Advertising NIE Activities


The following activities are from the NIE guide titled, “The News Ad Vantage” written by Giny Beck, a 20-year veteran of the elementary/middle school classroom from Iowa and edited and published by Ann West, News Relief, Inc.

The activities were designed for use with students in grades 4-8, however, they may be modified for use with other ages.


1. PARTS OF SPEECH                                                                                              Select four advertisements, two display ads and two classified ads from the newspaper.  (A display ad is a graphic ad usually for a business. You can find display ads throughout the newspaper, they can be as large as two full pages or small with just a name and phone number. Classified ads have their own section and are placed by individuals selling something or businesses looking for employees.) On a sheet of paper, list all of the nouns you find in the ads.  Next list adjectives from the ads next to the nouns they describe.  Make a third list of any verbs that are used.

2. THE FIVE W’s                                                                                                          Find the WHO, WHAT, WHERE and WHEN in three different display ads in the newspaper.  Why is this information important in an ad as well as a news article?  Do the ads you found also contain answers regarding WHY a product or service should be purchased?

3. TANDEM AD                                                                                                         Some products naturally go together.  If a consumer buys one, he or she will likely buy the second item.  Look through the ads and pair up products that could be advertised together and perhaps increase the likelihood that both items will be bought by the reader.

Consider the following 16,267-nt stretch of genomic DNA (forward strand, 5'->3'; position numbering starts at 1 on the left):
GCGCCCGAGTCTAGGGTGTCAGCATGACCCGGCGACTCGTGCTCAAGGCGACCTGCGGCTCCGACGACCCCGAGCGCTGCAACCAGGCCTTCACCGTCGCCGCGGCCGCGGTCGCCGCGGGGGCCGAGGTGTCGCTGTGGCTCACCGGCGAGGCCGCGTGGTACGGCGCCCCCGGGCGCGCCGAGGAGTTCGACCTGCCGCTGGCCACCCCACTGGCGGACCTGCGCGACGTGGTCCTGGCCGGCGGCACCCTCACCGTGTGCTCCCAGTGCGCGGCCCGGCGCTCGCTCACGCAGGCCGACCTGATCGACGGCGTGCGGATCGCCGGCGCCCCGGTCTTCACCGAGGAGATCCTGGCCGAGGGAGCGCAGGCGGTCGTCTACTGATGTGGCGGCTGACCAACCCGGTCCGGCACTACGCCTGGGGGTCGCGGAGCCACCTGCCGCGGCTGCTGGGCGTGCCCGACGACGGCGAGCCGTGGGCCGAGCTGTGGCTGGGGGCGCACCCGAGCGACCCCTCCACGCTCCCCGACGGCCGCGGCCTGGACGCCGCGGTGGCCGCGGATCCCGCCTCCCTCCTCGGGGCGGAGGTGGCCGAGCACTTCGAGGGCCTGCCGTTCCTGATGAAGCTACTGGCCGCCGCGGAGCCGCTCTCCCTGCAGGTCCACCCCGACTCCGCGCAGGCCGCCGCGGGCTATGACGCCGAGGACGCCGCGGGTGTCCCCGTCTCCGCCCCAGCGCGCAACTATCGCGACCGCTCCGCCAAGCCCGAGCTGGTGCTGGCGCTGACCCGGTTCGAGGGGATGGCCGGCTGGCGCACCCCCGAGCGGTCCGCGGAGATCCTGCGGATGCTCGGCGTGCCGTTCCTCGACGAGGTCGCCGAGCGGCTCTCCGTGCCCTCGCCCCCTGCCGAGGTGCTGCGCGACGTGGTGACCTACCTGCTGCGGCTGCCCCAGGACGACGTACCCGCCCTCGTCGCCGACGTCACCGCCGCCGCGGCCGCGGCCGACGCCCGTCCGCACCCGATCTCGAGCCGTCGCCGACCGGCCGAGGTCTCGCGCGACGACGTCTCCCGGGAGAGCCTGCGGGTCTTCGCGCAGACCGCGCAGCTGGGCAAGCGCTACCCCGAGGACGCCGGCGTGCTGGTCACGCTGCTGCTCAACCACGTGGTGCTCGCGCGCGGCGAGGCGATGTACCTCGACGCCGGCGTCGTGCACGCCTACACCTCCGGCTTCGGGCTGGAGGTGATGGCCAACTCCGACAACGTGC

4. “AD” TO YOUR VOCABULARY                                                                                 Find words that you are unfamiliar with in the newspaper ads. Make a list of these words.  Then find their meanings.  Look back at the ads and decide if these words were important to the ad.  Are there any of the technical, or used to describe a certain type of product?  Would another word have been better?

5. FREQUENT ADVERTISERS                                                                                      Look through five consecutive editions of the newspaper to identify and record the  names of advertisers on a sheet of paper. Put tally marks beside the names of businesses who are repeat advertisers.  Who seems to advertise the most in  your local newspaper? You may want to consider the frequency and the size of the ads.

6. SELL YOURSELF                                                                                                 Create an advertisement to “sell yourself.” Make a list of your positive qualities. Perhaps you would like to sell yourself as a good friend or a wonderful babysitter or a great son or daughter.  Design your ad to convince the readers that you are a very good “deal.”